Chefs Sylvia and Ernest Reynoso-Gala “predict” that “Filipino cuisine will gain even more prominence this year,” but if one looks into Philippine culinary heritage, this means that more underrated regional cuisines (Mindanaoan cuisines, for example) should take the spotlight.
3. Global flavors
The Philippines has been cited as an emerging market for young travelers, with travel forecasted to grow 4.4 percent each year from 2016, and is thus no stranger to exploring new tastes. African and Moroccan cuisines will accustom themselves to the Filipino palate, says Llena Tan-Arcenas, San Miguel Pure Foods culinary services manager. Chef Obieta says these cuisines heavily use spices, also a characteristic of local cuisine.
The ease of travel leading to increased immersion in other cultures promotes receptiveness to new flavors, already evident in the way Filipinos support Indian and Mediterranean cuisines, adds Tan-Arcenas. Well-traveled chefs are expected to incorporate global cooking techniques, notably sous vide (low temperature cooking in water to preserve more flavor), enhancing the dining experience.
4. Artisanal breads and hybrid desserts
Recently-opened bread and pastry shops like Panaderya Toyo and Poison Doughnuts probably knew what they were doing, as artisanal breads and hybrid desserts will be more recognized this year. We’re talking about a renewed appreciation for good quality bread cooked without shortcuts, as well as fusion pastries: a matcha croissant, a Mexican concha (a cookie-topped bread with a shell pattern on top), or Japanese Hokkaido bread, among others. The foundation of good bread will still look into the French, says Rene Ruz, corporate chef for San Miguel Pure Foods Culinary Center, but bread and desserts from Japan will provide happy competition.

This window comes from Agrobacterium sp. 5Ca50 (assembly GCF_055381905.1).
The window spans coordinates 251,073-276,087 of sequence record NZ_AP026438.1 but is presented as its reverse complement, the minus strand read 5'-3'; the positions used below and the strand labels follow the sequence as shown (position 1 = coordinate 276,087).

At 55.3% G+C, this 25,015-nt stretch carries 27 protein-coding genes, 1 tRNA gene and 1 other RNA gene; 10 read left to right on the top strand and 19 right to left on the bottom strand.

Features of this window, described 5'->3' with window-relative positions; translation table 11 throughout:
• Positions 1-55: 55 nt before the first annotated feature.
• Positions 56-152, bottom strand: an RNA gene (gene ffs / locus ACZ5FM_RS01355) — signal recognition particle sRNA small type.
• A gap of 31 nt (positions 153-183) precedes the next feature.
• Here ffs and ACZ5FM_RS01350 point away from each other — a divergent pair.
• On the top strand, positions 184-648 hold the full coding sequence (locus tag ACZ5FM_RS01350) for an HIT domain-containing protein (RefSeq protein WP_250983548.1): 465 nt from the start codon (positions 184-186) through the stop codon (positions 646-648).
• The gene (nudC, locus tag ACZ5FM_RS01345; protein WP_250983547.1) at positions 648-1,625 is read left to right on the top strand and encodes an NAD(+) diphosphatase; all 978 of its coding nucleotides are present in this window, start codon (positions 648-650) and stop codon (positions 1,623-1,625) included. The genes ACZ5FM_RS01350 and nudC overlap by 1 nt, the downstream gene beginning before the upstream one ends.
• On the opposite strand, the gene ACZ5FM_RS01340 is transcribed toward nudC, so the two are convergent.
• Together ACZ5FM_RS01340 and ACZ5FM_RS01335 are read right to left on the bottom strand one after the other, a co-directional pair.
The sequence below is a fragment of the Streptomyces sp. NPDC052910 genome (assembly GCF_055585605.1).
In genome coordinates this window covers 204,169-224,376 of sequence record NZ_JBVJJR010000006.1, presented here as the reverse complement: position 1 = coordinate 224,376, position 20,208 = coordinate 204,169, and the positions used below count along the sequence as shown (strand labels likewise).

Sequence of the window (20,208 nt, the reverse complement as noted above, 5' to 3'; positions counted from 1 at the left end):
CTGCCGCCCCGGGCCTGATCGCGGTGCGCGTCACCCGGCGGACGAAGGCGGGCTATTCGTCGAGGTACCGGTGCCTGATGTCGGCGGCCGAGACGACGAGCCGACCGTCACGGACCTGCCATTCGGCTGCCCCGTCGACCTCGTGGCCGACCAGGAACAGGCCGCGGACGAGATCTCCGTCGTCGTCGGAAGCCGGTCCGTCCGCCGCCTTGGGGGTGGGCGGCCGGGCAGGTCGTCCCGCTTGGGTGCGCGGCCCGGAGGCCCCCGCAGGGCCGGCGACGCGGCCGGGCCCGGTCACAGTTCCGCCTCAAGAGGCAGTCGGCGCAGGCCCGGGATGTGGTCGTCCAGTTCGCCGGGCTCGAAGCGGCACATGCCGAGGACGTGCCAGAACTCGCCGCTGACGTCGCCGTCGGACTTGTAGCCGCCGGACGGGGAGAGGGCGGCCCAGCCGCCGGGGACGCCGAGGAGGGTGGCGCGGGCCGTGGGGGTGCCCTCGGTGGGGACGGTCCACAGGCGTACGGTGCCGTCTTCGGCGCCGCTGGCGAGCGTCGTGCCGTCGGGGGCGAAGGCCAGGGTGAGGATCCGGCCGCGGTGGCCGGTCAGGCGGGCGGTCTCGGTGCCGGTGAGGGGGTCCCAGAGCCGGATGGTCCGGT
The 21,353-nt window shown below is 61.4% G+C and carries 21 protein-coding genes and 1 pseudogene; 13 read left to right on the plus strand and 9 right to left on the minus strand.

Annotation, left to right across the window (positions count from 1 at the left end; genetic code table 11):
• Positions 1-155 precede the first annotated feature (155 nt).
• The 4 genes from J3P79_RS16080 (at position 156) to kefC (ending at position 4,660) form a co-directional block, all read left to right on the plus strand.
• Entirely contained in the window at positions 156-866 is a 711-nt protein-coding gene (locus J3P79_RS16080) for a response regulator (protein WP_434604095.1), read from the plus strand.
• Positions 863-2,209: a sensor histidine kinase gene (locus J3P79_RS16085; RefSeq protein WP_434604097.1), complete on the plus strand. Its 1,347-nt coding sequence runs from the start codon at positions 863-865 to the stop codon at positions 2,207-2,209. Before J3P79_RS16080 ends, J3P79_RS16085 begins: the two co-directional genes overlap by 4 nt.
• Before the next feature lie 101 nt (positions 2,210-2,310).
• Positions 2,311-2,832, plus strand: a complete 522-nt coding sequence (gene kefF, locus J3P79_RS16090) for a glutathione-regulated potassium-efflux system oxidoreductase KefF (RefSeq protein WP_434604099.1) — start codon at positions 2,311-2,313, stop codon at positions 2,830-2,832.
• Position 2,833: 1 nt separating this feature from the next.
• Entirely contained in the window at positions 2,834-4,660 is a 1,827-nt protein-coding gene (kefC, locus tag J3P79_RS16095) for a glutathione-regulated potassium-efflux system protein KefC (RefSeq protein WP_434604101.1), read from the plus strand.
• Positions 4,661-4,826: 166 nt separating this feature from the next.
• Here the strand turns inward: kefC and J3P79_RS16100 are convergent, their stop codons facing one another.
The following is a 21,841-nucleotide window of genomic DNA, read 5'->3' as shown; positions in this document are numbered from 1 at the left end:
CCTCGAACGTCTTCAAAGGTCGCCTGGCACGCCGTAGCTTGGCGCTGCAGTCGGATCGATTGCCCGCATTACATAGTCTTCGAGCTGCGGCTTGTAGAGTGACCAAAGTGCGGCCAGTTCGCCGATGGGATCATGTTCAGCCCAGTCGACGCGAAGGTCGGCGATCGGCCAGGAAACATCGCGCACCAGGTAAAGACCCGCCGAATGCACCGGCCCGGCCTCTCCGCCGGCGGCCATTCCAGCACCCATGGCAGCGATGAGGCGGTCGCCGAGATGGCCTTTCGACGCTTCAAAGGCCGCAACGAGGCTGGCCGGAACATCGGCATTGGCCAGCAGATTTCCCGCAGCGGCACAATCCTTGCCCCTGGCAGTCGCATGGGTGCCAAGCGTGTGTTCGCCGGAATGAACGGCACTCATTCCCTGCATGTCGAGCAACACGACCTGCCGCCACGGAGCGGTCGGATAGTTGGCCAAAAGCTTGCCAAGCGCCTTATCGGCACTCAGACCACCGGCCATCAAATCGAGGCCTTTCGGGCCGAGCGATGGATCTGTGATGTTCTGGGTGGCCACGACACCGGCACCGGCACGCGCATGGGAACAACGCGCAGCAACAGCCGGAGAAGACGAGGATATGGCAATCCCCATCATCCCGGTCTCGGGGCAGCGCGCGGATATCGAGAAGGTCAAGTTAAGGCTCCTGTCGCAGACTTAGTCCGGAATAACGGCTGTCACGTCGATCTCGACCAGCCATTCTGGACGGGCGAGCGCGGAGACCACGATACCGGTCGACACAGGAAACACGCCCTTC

5. Extreme indulgence
For every healthy diet, there’s a cheat day. “Extreme indulgence” may sound puzzling as a food trend at first (don’t we all do this every once a while?) but Tan-Arcenas explains that since 2016, there has been a focus on “extravagance” and “outrageousness” in food, flavor, and taste combinations, bringing to mind a 12-inch monster burger filled with all sorts of stuff (potato fries, bacon, beef and chicken patties, onion rings et cetera) or a spicy chicken lollipop less the guilt (mixed with earthy green peas and peas). Your imagination’s the limit.
6. DIY cocktails made with local ingredients
Enzo Lim’s work as a bartender in New York taught him to be flexible: in a cocktail, there’s no harm in experimenting with new flavors if you feel like it, moreso when you’re in the comfort of your home. Locally, there’s always a new speakeasy opening up, welcoming both day drinkers and late-night bar-goers. There’s even a delivery service for booze, for those who’d rather mix it up at home and avoid traffic.
Access and convenience dictate what we’ll be drinking more of this year, as drinkers experiment with what’s available (calamansi, guyabano, lemongrass, mango, and pandan) and what’s easy to prepare.